On 23 October 2016 the Huffington Post published an article with a headline proclaiming that the U.S. Supreme Court had upheld a 20-year prison term for former Vice President Dick Cheney:
The US Supreme Court upheld a 20-year prison sentence for former Vice President Dick Cheney, convicted of war crimes committed during the Iraq war.
The decision by the Court is final and cannot be further appealed, but it can be overturned by a presidential pardon. Such a pardon is unlikely as President Trump encouraged the prosecution of Cheney in the waning days of the 2016 Presidential campaign.
Cheney had publicly endorsed Trump for president, but it was not enough to avoid a prosecution under President Trump’s revolutionary “fair and balanced” justice system. “Just like Fox News,” the President quipped.
“We focused on jailing Cheney in order to attract Bernie Sanders supporters,” confided Kellyanne Conway, former Trump campaign manager. “And it worked. Despite all the mud thrown at us, we were able to rig our own rigged election. There was so much rigging going on, you could hang Christmas lights from it.”
Indeed, cries of “Jail Chey-nee, Jail Chey-nee” thundered through crowds at Trump rallies and events. “Hillary Clinton had no response because we threatened her, too,” explained Conway, who is now President Trump’s Surgeon General. “There were those who complained about our threatening to jail government officials” said Conway, “but their pleas fell on deaf ears.”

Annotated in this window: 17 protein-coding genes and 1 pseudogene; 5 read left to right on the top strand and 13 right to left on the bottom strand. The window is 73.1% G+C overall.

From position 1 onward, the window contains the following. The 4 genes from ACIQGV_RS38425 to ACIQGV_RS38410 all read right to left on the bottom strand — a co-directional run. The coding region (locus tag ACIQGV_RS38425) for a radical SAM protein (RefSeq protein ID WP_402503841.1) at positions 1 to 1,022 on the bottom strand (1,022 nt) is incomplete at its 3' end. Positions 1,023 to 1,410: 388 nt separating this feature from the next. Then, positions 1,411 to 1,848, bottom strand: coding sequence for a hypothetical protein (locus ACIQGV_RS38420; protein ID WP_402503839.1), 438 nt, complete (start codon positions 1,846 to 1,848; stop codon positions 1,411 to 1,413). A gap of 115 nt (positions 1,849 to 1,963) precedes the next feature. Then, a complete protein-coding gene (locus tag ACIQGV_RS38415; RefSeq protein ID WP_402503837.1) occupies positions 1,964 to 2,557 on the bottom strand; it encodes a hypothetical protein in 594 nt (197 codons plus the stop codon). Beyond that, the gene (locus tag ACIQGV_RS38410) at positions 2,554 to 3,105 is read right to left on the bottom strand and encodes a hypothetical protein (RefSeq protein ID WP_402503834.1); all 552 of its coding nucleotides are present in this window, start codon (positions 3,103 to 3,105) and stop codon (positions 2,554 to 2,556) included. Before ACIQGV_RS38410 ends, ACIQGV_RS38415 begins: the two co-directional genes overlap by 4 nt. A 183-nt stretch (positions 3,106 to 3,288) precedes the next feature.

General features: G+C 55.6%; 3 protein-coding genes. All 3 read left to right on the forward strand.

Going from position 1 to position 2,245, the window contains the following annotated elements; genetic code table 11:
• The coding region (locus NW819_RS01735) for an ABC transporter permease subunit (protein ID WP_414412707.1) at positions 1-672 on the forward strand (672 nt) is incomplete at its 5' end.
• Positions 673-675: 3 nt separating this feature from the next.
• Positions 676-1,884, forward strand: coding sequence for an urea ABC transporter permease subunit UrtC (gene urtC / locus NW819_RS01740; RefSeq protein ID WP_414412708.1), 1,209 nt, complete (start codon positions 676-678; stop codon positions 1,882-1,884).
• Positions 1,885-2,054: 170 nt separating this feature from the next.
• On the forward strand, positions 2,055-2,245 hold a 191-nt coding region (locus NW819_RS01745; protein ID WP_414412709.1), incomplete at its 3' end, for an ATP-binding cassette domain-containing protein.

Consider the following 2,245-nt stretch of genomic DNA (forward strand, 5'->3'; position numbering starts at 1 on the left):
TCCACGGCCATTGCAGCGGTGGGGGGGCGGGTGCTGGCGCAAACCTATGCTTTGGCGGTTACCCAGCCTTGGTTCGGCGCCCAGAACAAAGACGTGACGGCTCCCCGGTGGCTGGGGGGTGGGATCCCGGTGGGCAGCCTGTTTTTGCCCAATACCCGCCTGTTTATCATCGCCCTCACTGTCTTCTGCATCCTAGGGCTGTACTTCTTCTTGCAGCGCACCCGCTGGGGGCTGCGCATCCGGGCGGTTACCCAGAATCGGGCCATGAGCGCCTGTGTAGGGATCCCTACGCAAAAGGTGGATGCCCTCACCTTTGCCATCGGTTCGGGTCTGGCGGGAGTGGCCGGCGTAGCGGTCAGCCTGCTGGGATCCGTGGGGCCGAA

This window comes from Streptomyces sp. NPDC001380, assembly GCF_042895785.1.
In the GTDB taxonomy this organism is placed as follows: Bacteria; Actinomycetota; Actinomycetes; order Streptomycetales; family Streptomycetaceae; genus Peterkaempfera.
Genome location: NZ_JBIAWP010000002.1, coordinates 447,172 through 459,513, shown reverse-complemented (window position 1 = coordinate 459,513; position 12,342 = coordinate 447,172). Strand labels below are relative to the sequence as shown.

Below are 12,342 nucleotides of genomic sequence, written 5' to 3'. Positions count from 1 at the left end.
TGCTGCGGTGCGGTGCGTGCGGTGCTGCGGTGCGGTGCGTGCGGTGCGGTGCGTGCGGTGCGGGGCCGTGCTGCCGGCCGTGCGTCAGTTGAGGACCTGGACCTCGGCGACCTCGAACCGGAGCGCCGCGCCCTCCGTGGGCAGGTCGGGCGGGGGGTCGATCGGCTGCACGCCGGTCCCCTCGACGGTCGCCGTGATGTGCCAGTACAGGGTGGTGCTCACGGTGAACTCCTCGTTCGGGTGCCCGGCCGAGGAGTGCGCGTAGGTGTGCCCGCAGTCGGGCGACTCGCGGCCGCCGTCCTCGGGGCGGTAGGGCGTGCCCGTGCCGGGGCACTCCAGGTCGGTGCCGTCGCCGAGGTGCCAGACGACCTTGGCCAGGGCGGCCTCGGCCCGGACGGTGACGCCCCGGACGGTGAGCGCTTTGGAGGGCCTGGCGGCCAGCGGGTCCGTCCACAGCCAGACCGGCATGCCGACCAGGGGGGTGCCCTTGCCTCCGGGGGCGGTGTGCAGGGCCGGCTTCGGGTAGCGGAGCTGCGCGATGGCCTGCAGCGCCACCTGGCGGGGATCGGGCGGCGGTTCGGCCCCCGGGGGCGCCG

“They didn’t realize jailing government officials can cut both ways,” Conway said pointedly. Five others were convicted along with Cheney, and their sentences were upheld as well.
The article was just a bit of satire (clearly labeled as such), set in 2019 and based on a Donald Trump presidency. But as Huffington Post articles are not typically satire-based, many social media users presumed the headline was legitimate and straightforward. And while the dateline included reference to the "Goodyear Satire Co.," not all social media users note that level of detail when spotting shares in the wild.
Huffington Post's foray into satirical territory with the Dick Cheney piece isn't the first time a mainstream news publication has confused readers with fake news items. The New Yorker's Andy Borowitz occasionally perplexes social media users unaware the non-satirical outlet maintained a satire column, and the New York Times confounded a number of readers with an item suggesting that the elite Stanford University admitted no students for the class of 2020.